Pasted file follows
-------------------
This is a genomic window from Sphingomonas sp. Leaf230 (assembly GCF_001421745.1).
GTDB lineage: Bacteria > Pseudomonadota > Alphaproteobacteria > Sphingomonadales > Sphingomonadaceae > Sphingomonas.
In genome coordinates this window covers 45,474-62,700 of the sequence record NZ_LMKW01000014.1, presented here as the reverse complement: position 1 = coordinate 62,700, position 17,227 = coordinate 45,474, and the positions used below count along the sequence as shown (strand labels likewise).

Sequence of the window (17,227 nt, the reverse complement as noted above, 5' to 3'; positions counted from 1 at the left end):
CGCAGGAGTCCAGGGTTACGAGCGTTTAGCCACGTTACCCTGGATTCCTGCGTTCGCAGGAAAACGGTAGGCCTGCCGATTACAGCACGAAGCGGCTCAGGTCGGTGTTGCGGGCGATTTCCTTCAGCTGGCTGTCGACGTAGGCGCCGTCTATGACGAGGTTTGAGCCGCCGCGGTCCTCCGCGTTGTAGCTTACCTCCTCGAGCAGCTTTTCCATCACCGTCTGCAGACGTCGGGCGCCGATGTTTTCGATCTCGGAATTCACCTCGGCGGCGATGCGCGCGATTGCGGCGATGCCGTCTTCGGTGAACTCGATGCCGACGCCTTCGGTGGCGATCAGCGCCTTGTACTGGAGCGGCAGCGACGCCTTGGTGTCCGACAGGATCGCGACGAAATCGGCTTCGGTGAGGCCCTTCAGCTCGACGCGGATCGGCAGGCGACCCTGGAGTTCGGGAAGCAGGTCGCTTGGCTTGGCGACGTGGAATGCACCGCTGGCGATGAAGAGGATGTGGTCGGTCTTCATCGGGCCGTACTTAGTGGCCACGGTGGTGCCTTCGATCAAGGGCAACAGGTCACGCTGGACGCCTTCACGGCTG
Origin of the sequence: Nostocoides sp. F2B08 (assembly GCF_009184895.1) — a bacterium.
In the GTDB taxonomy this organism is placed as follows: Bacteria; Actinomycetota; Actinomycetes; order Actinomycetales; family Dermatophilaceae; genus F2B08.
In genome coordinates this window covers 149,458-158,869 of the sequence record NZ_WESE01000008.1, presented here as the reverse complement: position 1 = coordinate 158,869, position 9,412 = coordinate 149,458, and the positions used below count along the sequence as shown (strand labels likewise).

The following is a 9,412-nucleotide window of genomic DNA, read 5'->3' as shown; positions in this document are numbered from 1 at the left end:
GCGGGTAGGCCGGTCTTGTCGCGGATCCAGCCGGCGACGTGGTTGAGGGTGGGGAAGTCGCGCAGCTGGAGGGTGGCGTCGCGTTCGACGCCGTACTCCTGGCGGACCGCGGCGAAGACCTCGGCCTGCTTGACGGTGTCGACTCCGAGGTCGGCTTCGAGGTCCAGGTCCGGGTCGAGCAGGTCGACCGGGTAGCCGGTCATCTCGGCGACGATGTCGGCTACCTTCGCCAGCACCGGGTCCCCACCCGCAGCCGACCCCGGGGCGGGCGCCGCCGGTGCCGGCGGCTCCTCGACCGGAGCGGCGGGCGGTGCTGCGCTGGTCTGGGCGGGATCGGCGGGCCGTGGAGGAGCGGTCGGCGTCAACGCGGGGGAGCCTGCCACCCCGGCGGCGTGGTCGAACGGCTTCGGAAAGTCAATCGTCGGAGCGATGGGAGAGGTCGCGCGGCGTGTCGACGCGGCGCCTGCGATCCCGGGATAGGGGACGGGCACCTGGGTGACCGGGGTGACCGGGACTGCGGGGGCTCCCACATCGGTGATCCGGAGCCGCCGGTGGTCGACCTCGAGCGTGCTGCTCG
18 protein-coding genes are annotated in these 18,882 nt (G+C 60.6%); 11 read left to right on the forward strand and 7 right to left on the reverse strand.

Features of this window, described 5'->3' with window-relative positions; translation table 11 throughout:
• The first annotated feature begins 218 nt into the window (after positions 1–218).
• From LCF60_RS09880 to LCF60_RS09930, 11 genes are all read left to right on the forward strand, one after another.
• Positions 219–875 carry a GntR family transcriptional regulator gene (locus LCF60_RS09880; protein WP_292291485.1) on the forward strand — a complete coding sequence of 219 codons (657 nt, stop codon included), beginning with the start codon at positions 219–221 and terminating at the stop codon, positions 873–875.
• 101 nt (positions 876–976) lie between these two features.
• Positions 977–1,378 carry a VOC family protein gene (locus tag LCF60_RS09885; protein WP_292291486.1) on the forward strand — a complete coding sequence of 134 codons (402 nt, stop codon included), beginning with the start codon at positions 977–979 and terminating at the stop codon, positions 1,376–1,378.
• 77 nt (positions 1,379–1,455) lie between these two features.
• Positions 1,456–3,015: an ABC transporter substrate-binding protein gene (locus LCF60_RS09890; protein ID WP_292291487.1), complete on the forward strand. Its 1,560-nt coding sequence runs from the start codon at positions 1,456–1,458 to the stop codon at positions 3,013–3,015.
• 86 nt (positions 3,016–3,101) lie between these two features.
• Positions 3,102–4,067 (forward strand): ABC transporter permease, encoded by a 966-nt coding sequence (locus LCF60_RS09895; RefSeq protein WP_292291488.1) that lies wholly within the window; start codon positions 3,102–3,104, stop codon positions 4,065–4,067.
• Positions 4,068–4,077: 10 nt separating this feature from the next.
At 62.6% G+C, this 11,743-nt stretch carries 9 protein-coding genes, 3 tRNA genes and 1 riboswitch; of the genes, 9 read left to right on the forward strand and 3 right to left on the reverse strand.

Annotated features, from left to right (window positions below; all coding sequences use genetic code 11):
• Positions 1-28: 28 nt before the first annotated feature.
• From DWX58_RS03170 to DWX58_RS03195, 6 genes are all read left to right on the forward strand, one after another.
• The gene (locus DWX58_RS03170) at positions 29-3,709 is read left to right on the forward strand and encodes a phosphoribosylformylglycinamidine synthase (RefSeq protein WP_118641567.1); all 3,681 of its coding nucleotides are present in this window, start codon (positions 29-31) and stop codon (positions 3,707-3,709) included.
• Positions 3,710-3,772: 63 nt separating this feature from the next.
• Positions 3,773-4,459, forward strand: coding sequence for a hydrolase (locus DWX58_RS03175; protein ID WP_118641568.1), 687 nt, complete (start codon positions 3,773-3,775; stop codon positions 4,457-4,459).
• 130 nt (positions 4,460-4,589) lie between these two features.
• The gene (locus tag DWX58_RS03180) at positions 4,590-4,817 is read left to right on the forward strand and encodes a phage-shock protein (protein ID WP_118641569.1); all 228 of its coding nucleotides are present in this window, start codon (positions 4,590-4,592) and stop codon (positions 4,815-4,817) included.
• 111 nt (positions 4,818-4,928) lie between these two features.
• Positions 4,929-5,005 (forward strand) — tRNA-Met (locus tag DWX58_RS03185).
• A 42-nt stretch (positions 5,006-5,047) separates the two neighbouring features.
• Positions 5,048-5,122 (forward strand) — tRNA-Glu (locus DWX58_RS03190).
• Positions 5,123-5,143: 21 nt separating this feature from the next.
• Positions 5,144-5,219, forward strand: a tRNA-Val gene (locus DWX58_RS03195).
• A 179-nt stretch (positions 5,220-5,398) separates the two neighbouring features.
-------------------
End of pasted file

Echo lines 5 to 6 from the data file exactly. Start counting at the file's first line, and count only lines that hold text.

CGCAGGAGTCCAGGGTTACGAGCGTTTAGCCACGTTACCCTGGATTCCTGCGTTCGCAGGAAAACGGTAGGCCTGCCGATTACAGCACGAAGCGGCTCAGGTCGGTGTTGCGGGCGATTTCCTTCAGCTGGCTGTCGACGTAGGCGCCGTCTATGACGAGGTTTGAGCCGCCGCGGTCCTCCGCGTTGTAGCTTACCTCCTCGAGCAGCTTTTCCATCACCGTCTGCAGACGTCGGGCGCCGATGTTTTCGATCTCGGAATTCACCTCGGCGGCGATGCGCGCGATTGCGGCGATGCCGTCTTCGGTGAACTCGATGCCGACGCCTTCGGTGGCGATCAGCGCCTTGTACTGGAGCGGCAGCGACGCCTTGGTGTCCGACAGGATCGCGACGAAATCGGCTTCGGTGAGGCCCTTCAGCTCGACGCGGATCGGCAGGCGACCCTGGAGTTCGGGAAGCAGGTCGCTTGGCTTGGCGACGTGGAATGCACCGCTGGCGATGAAGAGGATGTGGTCGGTCTTCATCGGGCCGTACTTAGTGGCCACGGTGGTGCCTTCGATCAAGGGCAACAGGTCACGCTGGACGCCTTCACGGCTG
Origin of the sequence: Nostocoides sp. F2B08 (assembly GCF_009184895.1) — a bacterium.